Davidson: MoMA May Not Tear Down the American Folk Art Museum After All

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The former Museum of American Folk Art (L) stands next to the Museum of Modern Art (MoMA) on April 11, 2013 in New York City. MoMA announced yesterday that it will demolish the former Museum of American Folk Art, a building it purchased in 2011. The building, with a bronze sculptural facade, was architectonically acclaimed. MoMA says it needs to demolish the building in order to enlarge its own facilities.
Photo: Spencer Platt/Getty Images

Just weeks after announcing plans to raze the former American Folk Art Museum by Tod Williams and Billie Tsien — a decision that unstoppered a geyser of protests from critics, architects, and preservationists — the Museum of Modern Art has hired Diller Scofidio + Renfro to help plot its expansion into that site.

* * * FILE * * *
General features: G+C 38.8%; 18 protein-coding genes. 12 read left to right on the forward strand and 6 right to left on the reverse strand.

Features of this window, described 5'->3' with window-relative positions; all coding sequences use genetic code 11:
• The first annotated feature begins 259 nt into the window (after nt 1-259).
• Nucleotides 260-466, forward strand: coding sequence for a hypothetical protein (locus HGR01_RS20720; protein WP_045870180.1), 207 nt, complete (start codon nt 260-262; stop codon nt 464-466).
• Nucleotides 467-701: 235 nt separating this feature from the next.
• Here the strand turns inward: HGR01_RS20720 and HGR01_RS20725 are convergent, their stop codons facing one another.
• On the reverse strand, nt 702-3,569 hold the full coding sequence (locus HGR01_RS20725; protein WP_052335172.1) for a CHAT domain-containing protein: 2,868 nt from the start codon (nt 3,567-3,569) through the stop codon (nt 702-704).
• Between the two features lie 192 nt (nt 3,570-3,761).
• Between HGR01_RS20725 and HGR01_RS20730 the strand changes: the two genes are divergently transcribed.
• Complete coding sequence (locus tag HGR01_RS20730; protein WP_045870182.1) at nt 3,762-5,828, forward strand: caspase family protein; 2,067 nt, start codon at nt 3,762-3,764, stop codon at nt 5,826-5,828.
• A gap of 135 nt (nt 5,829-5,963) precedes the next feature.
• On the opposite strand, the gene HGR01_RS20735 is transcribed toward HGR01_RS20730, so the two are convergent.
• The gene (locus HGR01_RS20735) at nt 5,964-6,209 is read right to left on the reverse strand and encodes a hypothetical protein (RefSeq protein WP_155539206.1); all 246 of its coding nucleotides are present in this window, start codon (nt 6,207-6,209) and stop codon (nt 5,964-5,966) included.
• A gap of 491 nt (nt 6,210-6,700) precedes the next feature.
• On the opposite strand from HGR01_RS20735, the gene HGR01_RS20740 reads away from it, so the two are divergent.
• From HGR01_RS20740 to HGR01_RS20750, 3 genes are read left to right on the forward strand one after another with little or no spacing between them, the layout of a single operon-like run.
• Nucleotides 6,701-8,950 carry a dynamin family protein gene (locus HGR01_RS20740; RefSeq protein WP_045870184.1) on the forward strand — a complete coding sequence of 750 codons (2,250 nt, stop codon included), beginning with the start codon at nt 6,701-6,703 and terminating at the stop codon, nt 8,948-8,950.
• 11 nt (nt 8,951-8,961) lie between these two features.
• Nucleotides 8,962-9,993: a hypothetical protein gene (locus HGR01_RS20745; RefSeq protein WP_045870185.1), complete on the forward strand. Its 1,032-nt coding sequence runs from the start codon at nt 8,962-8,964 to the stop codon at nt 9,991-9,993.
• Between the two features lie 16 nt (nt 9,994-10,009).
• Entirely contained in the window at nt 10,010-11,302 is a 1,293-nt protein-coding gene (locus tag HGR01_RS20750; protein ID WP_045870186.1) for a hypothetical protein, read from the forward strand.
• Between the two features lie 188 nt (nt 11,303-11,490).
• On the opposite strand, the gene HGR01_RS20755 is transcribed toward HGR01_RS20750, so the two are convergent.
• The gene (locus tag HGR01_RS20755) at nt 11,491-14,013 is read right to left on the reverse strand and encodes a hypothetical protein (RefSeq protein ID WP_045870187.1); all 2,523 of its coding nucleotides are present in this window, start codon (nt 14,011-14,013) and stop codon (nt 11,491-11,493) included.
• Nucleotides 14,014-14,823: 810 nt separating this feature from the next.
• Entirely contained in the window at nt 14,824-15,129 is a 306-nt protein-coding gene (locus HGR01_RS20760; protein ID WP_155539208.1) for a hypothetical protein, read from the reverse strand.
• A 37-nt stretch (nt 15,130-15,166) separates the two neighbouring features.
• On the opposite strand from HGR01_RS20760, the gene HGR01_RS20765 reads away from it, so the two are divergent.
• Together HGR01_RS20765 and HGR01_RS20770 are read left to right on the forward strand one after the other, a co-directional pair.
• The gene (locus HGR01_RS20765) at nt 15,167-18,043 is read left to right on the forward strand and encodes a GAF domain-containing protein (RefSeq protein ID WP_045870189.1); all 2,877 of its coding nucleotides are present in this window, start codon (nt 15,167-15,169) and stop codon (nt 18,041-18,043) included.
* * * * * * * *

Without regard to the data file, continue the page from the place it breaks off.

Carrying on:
This is potentially good news for the Folk Art building's defenders. The firm's founders, Liz Diller and Ric Scofidio, have been friends of Williams and Tsien's for decades, and although amity can easily get chewed up in the grind of architectural competition, theirs is a relationship seemingly based on respect for each other's work. A MoMA spokesperson said in an e-mail that the new architects "requested the possibility of considering a range of options for the entirety of the site, including the former American Folk Art Museum building, and the Museum agreed." Translation: DS+R hope to figure out a way to save their friends' once-doomed little building while still satisfying MoMA's real-estate hunger, and MoMA answered: Knock yourself out. The choice of architects is also a good sign, because in their extensive renovation of Lincoln Center, DS+R have a track record of finding elegant ways to integrate idiosyncratic buildings into a larger campus without tearing them down. If they can manage to do the same for MoMA, maybe Williams and Tsien can someday return the favor and rescue one of their creations from senseless destruction.